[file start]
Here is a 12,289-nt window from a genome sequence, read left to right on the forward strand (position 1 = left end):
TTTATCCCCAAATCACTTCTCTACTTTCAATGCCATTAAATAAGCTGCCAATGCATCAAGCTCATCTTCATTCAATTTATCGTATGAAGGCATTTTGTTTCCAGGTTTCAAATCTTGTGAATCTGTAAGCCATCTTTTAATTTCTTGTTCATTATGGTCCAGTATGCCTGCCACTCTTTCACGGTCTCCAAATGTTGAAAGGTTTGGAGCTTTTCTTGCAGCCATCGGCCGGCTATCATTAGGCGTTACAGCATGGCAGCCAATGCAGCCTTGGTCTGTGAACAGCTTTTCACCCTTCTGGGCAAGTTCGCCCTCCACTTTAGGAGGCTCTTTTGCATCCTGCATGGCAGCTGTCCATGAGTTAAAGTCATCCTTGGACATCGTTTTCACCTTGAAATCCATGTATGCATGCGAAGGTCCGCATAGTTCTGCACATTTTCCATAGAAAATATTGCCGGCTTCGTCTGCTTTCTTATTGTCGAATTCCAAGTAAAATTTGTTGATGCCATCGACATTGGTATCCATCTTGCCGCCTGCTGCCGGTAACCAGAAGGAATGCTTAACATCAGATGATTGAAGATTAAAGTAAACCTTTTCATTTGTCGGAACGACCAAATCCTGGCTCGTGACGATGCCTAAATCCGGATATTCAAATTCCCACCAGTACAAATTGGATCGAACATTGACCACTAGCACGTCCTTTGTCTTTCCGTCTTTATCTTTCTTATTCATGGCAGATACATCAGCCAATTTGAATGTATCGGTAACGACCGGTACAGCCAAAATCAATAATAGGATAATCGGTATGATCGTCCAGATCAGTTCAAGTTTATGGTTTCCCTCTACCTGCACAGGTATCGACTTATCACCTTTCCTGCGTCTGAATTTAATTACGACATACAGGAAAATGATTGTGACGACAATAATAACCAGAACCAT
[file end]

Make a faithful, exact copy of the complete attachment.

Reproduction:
Here is a 12,289-nt window from a genome sequence, read left to right on the forward strand (position 1 = left end):
TTTATCCCCAAATCACTTCTCTACTTTCAATGCCATTAAATAAGCTGCCAATGCATCAAGCTCATCTTCATTCAATTTATCGTATGAAGGCATTTTGTTTCCAGGTTTCAAATCTTGTGAATCTGTAAGCCATCTTTTAATTTCTTGTTCATTATGGTCCAGTATGCCTGCCACTCTTTCACGGTCTCCAAATGTTGAAAGGTTTGGAGCTTTTCTTGCAGCCATCGGCCGGCTATCATTAGGCGTTACAGCATGGCAGCCAATGCAGCCTTGGTCTGTGAACAGCTTTTCACCCTTCTGGGCAAGTTCGCCCTCCACTTTAGGAGGCTCTTTTGCATCCTGCATGGCAGCTGTCCATGAGTTAAAGTCATCCTTGGACATCGTTTTCACCTTGAAATCCATGTATGCATGCGAAGGTCCGCATAGTTCTGCACATTTTCCATAGAAAATATTGCCGGCTTCGTCTGCTTTCTTATTGTCGAATTCCAAGTAAAATTTGTTGATGCCATCGACATTGGTATCCATCTTGCCGCCTGCTGCCGGTAACCAGAAGGAATGCTTAACATCAGATGATTGAAGATTAAAGTAAACCTTTTCATTTGTCGGAACGACCAAATCCTGGCTCGTGACGATGCCTAAATCCGGATATTCAAATTCCCACCAGTACAAATTGGATCGAACATTGACCACTAGCACGTCCTTTGTCTTTCCGTCTTTATCTTTCTTATTCATGGCAGATACATCAGCCAATTTGAATGTATCGGTAACGACCGGTACAGCCAAAATCAATAATAGGATAATCGGTATGATCGTCCAGATCAGTTCAAGTTTATGGTTTCCCTCTACCTGCACAGGTATCGACTTATCACCTTTCCTGCGTCTGAATTTAATTACGACATACAGGAAAATGATTGTGACGACAATAATAACCAGAACCAT